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Athlete a winner even in defeat

Andrew Hall battled more than just his opponent on May 12
By: Matt Long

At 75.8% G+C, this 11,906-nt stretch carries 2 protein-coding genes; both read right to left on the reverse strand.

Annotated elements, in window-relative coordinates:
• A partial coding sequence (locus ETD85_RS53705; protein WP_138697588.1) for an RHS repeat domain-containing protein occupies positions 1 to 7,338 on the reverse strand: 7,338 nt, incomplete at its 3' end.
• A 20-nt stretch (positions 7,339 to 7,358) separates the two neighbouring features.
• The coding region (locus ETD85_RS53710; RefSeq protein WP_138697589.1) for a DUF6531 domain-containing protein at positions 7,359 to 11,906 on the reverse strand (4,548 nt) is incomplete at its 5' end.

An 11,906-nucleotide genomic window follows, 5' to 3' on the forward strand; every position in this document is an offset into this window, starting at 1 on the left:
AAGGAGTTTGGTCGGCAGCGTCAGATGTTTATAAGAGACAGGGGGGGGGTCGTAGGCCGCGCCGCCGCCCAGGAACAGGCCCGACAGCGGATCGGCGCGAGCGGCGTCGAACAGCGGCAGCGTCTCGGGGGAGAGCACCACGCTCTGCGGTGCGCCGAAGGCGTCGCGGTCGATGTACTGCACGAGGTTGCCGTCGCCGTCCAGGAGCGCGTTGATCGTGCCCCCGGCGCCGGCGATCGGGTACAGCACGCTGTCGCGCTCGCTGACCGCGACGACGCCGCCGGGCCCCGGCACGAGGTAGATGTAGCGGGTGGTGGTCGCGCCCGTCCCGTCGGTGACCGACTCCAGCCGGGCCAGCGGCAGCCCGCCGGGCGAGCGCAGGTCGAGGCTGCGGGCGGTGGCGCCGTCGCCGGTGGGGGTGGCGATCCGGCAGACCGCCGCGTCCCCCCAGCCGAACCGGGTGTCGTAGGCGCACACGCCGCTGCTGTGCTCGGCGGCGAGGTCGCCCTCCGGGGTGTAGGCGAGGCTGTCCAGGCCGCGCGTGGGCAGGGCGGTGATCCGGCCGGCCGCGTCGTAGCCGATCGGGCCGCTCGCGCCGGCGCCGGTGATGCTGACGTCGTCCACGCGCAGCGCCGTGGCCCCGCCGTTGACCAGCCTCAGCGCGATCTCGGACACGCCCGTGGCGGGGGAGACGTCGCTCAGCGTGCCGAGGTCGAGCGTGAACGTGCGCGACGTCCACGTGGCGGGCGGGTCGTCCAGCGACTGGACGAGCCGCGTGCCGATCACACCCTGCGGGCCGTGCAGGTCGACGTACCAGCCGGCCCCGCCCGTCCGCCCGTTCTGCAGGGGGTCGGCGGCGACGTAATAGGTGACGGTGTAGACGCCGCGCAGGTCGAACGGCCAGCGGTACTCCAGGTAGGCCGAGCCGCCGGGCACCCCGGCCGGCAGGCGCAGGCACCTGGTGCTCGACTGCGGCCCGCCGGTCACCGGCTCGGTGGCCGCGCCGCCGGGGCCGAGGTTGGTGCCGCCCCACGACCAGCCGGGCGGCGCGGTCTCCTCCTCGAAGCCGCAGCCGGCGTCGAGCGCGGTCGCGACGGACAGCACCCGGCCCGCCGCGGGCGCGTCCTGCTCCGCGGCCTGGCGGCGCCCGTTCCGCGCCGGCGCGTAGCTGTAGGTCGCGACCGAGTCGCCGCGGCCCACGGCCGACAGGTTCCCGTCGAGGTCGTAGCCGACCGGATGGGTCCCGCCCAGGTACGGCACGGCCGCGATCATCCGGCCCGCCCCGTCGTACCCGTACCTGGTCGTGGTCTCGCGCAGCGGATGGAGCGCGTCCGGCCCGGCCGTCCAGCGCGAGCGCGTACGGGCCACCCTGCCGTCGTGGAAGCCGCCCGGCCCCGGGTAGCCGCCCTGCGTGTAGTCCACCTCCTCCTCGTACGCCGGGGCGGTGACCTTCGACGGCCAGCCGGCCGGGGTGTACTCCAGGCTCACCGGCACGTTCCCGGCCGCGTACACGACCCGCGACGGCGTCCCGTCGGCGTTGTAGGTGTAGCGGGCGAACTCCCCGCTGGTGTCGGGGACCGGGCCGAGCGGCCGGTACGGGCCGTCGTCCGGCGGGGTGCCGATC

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At 15 years old, all Andrew Hall sees is himself losing a match he feels he should have won, but it’s so much more than that. On May 12, Hall, a sophomore at Oak Ridge High, and his teammates on the tennis team played Granite Bay in the first round of the Sac-Joaquin Section team championships with the winner advancing to the next round and the loser going home. It was the team’s biggest match of the season against one of their toughest opponents. Hall, who was diagnosed with Type 1 diabetes at the age of seven, woke up not feeling well, but soldiered on with his morning and went to school. When he checked his blood sugar mid-morning, it was at 500, nearly five times above normal, and he called his mom, Cheryl, to come pick him up.” As it turns out, apparently some time during the middle of the night, the tube connected to Hall’s insulin pump, which provides him the hormone that his body doesn’t produce naturally — hence, Type I diabetes – became disconnected, sending his blood sugar level sky high. “When that happens I get really nauseous and thirsty and sometimes I throw up,” Hall said. “It’s usually pretty bad.” Since he was diagnosed with diabetes, Hall said his pump has become disconnected two or three times. Unfortunately for him, it happened the day of the biggest tennis match of the season. Had it occurred during the regular season, Hall said he would not have played and probably wouldn’t have returned to school, but this was the playoffs. “When we got home about 10 a.m. his blood sugar was at 560,” Cheryl said. “We changed his site (where catheter is inserted in his body) and he began getting insulin again. “About 12:30 it hit me that he’s got to be in school for a certain amount of time or he wouldn’t be allowed to play.” That decision, of course, was Hall’s. “My mom would have done whatever I wanted,” he said. “I definitely didn’t want to miss the match. Our team was already one player down and I didn’t want to makes us two players down.” By the time Hall returned to school, his blood sugar was down to about 250 and he was feeling better, but still nowhere near normal. He said that he usually starts feeling bad when his blood sugar reaches 250 and that’s where it was. When the match started in mid-afternoon, Hall didn’t feel much better than he did when he returned to school. His play showed it too, as he lost the first set to Kyle Pgwlak, 6-2. “I felt sick and I was nauseous and not near 100 percent, but I was OK,” Hall said. Hall said he started feeling slightly better by the time the second set came around and again, it showed in his play as he turned the tables on Pgwlak and won the set, 6-2. “I was moving my feet more and just being more active,” Hall said of his improved play. Unfortunately, Hall’s condition took a turn for the worse in the third set, as he felt worse the longer the match continued. On two occasions, Hall was a mere point from winning, but couldn’t finish the match. A little while later he was up in the tiebreaker 3-0, just four points from the win, but again, the victory slipped away. "I was really tired, just exhausted,” Hall said. “I definitely wasn’t moving like I was in the second set. When I got close to winning, I was just thinking I’ve got to finish this match because I’m not going to last much longer.” Making matters a bit worse for Hall was the fact that the Trojans and Grizzlies were tied at four with only his match remaining. Whoever won the match, their team would move on in the playoffs. Unfortunately, Hall lost the final set 7-6 and the tiebreaker, 7-3. "I was really disappointed that I lost the match after being so close to winning,” Hall said. “I would have been a lot happier, even though I felt terrible, if I had won.” Hall felt responsible for his team losing the match, but his coaches and teammates didn’t feel that way. “Andrew wasn’t himself and in the third set he just physically faded,” Oak Ridge coach Pat Ryan said. “He put up a valiant effort and never quit. To me it’s not a story about losing; it’s a story about not giving up.” Dusty Davis, a senior teammate of Hall’s, was impressed by his effort. “I think it was a great thing that he did,” Davis said. “I probably would have wimped out and stayed home, but he wanted to help the team. I don’t know how he did it, because playing three sets takes a lot out of you.” There’s a happy ending to this story. Three days later, Hall teamed with Davis and the two won the Sac-Joaquin Section doubles championship, which felt good in more ways than one for Hall. “I felt like that I redeemed myself when we won the doubles title,” Hall said. Assistant coach Steve Seely, who stayed with Hall throughout his match against Granite Bay providing encouragement, was moved by what he saw, even putting his thoughts on paper when he got home. “Andrew gave everything he had but lost,” Seely wrote. “It just goes to show that winning isn’t always about the scoreboard. Andrew’s nickname is diabetes and I never really understood why he liked the name and always cringed when it was used. I learned that the nickname is an act of defiance. It’s like Andrew saying, ‘You might beat me, but my illness won’t. “Sometimes games are more than just games. Thanks, Andrew, for showing me that.”